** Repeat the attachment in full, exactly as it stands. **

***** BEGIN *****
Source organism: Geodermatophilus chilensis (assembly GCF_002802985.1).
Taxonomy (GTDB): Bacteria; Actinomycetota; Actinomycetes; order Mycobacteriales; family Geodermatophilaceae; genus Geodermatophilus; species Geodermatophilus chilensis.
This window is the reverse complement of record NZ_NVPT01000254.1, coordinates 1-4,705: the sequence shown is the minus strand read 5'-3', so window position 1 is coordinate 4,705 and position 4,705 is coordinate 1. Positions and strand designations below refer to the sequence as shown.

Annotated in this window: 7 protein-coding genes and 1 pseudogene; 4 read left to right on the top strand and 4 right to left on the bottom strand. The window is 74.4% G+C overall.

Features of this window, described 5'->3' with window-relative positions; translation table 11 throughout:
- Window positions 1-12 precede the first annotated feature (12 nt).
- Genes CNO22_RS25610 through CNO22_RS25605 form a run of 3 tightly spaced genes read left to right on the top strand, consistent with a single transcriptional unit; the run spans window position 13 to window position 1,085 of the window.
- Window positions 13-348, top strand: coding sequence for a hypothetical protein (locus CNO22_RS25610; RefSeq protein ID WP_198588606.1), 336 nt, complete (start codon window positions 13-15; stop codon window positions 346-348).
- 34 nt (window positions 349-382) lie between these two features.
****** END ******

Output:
Source organism: Geodermatophilus chilensis (assembly GCF_002802985.1).
Taxonomy (GTDB): Bacteria; Actinomycetota; Actinomycetes; order Mycobacteriales; family Geodermatophilaceae; genus Geodermatophilus; species Geodermatophilus chilensis.
This window is the reverse complement of record NZ_NVPT01000254.1, coordinates 1-4,705: the sequence shown is the minus strand read 5'-3', so window position 1 is coordinate 4,705 and position 4,705 is coordinate 1. Positions and strand designations below refer to the sequence as shown.

Annotated in this window: 7 protein-coding genes and 1 pseudogene; 4 read left to right on the top strand and 4 right to left on the bottom strand. The window is 74.4% G+C overall.

Features of this window, described 5'->3' with window-relative positions; translation table 11 throughout:
- Window positions 1-12 precede the first annotated feature (12 nt).
- Genes CNO22_RS25610 through CNO22_RS25605 form a run of 3 tightly spaced genes read left to right on the top strand, consistent with a single transcriptional unit; the run spans window position 13 to window position 1,085 of the window.
- Window positions 13-348, top strand: coding sequence for a hypothetical protein (locus CNO22_RS25610; RefSeq protein ID WP_198588606.1), 336 nt, complete (start codon window positions 13-15; stop codon window positions 346-348).
- 34 nt (window positions 349-382) lie between these two features.